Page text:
BOSTON, March 13 (UPI) -- When it comes to renewable energy diversification, smaller may be better. Wind power is making gains to diversify energy sources through small projects that are being done on-site facilities.
"We are the only ones putting wind turbines at facilities," said Henry duPont of Lorax Energy Systems LLC at last week's Northeast Sustainable Energy Association annual conference. "We put them up at water treatment plants, schools, prisons, and industrial buildings that use the energy on site."
What duPont's company does is place wind turbines behind the meter so the energy generated by the turbine displaces what is coming from the grid.
"Then you're not buying that energy at the meter, and you are saving the cost at the retail value," he said.
Large wind farms generate energy that is sold back to the system at a wholesale value, up to 15 cents less than retail. During windy periods and off-shift times at commercial facilities, the energy that is generated can be sold back to the utility. Lorax sells wind turbines rated from 100kW up to 1300kW.
Because of the inconsistent nature of wind power and the lack of control over the output, wind generators like this can't be used as a source of back-up power. But duPont says wind energy when used in small on-site projects is six to eight times more economic than solar power.
"It costs $1 million in wind investments to generate 2 million kW hours per year," he said. "But for the exact same amount of solar energy costs $2 million. If you want the most bang for your buck, invest in wind."
Another advantage duPont sees in small-scale wind turbine operations is public relations value.
"It's 20 stories high and it's screaming 'We generate green energy,'" he said.
He said one of his clients, a plastic parts manufacturer, actually saw a small increase in sales after putting up its turbine.
One of duPont's most successful clients in terms of positive public relations is the International Brotherhood of Electrical Workers Local 103 and their business agent, Martin E. Aikens. The $540,000 wind turbine constructed by the IBEW on its property served as a training tool to educate members in how to do the electrical work in renewable technology. The union chapter paid for half the cost of the turbine and received a grant for the rest.
"The thing will pay itself off in six years," said Aikens. "Everyone wants to know what's the payback, but if we can do it, anyone can do it."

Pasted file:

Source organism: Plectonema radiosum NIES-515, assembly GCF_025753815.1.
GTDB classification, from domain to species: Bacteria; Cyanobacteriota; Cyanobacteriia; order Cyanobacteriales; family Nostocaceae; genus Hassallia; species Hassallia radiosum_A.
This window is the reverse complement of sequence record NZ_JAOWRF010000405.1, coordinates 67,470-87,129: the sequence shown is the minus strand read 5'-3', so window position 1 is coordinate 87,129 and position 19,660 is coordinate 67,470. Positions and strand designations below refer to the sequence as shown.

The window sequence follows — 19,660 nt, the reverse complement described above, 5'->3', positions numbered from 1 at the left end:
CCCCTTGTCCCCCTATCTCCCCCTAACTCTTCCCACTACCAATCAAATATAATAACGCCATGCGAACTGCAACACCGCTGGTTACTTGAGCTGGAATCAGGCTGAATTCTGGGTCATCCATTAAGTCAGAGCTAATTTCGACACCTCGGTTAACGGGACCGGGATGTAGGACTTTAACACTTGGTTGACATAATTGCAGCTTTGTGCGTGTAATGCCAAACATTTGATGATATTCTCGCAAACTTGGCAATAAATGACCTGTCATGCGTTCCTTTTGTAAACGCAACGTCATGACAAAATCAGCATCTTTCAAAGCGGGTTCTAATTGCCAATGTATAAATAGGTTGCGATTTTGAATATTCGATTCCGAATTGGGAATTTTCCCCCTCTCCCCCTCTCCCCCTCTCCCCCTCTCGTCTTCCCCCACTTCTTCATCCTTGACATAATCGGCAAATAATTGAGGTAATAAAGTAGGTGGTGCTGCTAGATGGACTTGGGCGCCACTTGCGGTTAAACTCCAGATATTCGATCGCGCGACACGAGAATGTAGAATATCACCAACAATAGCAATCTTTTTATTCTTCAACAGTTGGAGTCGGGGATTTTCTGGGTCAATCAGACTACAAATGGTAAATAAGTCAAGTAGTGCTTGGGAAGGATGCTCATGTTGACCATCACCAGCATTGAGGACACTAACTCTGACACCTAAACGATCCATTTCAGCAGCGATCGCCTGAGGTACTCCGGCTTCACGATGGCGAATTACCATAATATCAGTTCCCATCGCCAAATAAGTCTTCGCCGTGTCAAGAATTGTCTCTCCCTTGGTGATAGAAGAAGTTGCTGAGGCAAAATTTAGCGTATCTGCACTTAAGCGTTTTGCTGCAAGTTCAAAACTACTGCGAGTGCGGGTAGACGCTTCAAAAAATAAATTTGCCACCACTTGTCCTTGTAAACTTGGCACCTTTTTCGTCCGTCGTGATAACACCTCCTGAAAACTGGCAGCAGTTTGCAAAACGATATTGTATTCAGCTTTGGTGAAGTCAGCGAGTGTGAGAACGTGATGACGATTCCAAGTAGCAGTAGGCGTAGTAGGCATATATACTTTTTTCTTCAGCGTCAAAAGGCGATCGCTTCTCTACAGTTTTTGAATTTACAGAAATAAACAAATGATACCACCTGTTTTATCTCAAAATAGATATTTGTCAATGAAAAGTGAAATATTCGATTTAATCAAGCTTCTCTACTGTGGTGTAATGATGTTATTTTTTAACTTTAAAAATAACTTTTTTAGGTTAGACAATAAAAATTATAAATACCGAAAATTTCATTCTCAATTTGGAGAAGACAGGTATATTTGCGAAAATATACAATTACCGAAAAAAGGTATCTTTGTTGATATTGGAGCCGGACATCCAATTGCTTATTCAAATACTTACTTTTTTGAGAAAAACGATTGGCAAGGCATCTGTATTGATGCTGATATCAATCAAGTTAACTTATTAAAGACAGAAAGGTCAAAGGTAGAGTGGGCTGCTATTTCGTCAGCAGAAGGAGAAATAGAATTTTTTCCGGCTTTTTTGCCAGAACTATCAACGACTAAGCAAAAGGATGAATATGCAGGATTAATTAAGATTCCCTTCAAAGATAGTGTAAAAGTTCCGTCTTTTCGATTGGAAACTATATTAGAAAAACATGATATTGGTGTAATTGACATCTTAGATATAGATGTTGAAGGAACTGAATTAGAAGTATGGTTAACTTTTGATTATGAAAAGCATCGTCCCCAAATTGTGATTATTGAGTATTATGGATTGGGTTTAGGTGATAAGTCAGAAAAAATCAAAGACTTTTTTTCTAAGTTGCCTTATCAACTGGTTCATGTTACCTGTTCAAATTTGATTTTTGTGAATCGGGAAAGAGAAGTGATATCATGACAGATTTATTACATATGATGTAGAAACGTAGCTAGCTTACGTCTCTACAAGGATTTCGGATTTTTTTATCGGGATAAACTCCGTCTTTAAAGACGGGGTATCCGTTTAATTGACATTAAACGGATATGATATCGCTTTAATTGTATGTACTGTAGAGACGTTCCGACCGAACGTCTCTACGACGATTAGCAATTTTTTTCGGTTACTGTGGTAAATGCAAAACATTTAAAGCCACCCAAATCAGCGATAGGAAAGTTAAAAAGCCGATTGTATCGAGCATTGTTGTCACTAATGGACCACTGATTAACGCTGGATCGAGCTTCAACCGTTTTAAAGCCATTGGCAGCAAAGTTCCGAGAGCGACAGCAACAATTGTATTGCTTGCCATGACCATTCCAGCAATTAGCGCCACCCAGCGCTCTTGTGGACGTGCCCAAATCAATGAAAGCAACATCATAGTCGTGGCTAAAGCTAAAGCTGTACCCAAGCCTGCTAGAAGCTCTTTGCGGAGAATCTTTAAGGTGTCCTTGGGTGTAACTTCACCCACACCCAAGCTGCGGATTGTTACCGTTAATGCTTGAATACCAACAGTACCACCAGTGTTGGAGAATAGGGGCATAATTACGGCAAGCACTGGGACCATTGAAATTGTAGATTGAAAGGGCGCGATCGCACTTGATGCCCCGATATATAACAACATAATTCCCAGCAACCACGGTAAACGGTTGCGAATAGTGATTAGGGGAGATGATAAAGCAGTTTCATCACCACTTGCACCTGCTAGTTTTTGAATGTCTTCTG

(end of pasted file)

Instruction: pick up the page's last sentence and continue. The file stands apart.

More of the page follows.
The IBEW training facility in Dorchester, Mass., is now run on almost 30 percent wind energy. But the training experience is another real reason the union decided to take on the challenge of getting a wind turbine.
"The demand is starting," Aikens said. "But first you need the training."
The IBEW project is part of what Jonathan S. Edwards of SmartPower calls "iconic leadership."
"On-site generation is one of the best icons, you can find to tell the public it's real, it's here, it's working," he said.
Yet challenges remain. The nature of government incentives and subsidies is inconsistent.
"Federal production tax credits work on-again, off-again policy," said duPont. "It's not easy to operate in an environment like that."
For Aikens and the brotherhood of 103, it is the local bureaucracy that plagues them. The union wants to continue to train and to incorporate wind power into other facilities, but Aikens said permits for such projects are hard to obtain.
"Permits are tough; you have to get everyone to buy into it."
Aikens himself is sold.
"The price of oil isn't going down," he said. "You want to be energy independent? Let us build a couple more of these things."
Henry duPont believes though the wind industry is headed toward bigger turbines and large wind farms he is confident that wind power, weather farmed or generated on site is the future of renewable energy. He lowers his voice to divulge the best part of wind energy.
"This is just between us," he whispers. "But the wind even blows at night."
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